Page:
5. McDaniel contends that the trial court erred in denying her request to give the jury a “presumption of truthfulness” charge.12
Our Supreme Court has concluded that such a charge can be misleading and is of little positive value and has recommended that its use be discontinued.13 The trial court gave full and fair instructions on the jury's role in determining the credibility of witnesses and on the law governing impeachment of witnesses. We find neither prejudice to McDaniel nor error by the trial court.
1. 189 Ga.App. 203, 375 S.E.2d 490 (1988).
2. Citing Lang v. State, 201 Ga.App. 836(1), 412 S.E.2d 866 (1991), McDaniel also argues that because the child's testimony was inadmissible, the court erred in admitting testimony of other witnesses concerning hearsay statements by the child. Because we conclude that the child's testimony was properly admitted, McDaniel's hearsay challenge is moot.
3. See Sizemore v. State, 262 Ga. 214, 215, 416 S.E.2d 500 (1992).
4. (Citation and punctuation omitted.) In the Interest of J.E.L., supra, at 204(1), 375 S.E.2d 490.
5. See Sizemore v. State, supra.
6. Moreover, although the child could not define the word “truth,” he demonstrated that he understood what it meant to tell a lie and that he would get in trouble if he lied; and he promised not to lie. Under the circumstances, the trial court did not abuse its discretion in finding the child to be competent to testify under the old standard. See In the Interest of J.E.L., supra.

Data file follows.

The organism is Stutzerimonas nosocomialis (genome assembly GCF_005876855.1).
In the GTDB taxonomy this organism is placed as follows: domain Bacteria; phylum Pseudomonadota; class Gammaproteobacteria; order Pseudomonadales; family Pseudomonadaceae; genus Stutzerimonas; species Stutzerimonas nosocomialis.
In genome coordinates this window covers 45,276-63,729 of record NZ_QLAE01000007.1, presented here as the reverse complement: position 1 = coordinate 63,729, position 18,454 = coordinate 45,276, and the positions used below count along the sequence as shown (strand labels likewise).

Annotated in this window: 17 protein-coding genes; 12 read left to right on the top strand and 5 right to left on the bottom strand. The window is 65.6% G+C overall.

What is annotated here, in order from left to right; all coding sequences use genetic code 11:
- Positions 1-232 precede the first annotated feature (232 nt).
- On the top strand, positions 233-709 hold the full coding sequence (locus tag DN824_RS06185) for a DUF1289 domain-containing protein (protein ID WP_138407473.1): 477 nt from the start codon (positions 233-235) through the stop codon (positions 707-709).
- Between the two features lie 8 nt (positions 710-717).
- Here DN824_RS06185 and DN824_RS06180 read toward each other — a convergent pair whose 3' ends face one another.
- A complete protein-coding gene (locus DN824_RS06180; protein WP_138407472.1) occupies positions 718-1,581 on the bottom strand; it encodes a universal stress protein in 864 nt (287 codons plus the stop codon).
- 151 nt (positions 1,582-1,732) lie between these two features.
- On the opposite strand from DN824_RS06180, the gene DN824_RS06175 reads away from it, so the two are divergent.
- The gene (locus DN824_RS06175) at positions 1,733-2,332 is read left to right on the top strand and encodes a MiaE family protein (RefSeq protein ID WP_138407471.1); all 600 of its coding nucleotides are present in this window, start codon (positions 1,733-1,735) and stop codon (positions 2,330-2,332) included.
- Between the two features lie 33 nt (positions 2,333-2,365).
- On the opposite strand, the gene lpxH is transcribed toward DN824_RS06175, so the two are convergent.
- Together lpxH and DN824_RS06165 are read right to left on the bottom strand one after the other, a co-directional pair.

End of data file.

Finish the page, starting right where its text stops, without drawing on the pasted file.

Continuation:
7. McKay v. State, 251 Ga.App. 115, 116, 553 S.E.2d 672 (2001).
8. Coleman v. State, 194 Ga.App. 404(1), 391 S.E.2d 15 (1990).
9. Milam v. State, 255 Ga. 560, 562(2), 341 S.E.2d 216 (1986).
10. Moreover, to warrant a reversal under the inconsistent verdict rule, an irreconcilable conflict in the verdicts was required. Stewart v. State, 147 Ga.App. 547, 548(2), 249 S.E.2d 351 (1978). There is no irreconcilable conflict here. The jury could have acquitted McDaniel on the knife possession charge based on a determination that the State did not carry its burden of proving the length of the blade of the knife, as opposed to a finding that McDaniel was not in possession of a knife.
11. See, e.g., Bowe v. State, 201 Ga.App. 127, 131(4), 410 S.E.2d 765 (1991), rev'd on other grounds, Watts v. State, 274 Ga. 373, 375(1), 552 S.E.2d 823 (2001).
12. See Mims v. State, 191 Ga.App. 628, 631(4), 382 S.E.2d 414 (1989).
13. Id., citing Noggle v. State, 256 Ga. 383, 386(4), 349 S.E.2d 175 (1986).
BLACKBURN, P. J., and ELLINGTON, J., concur.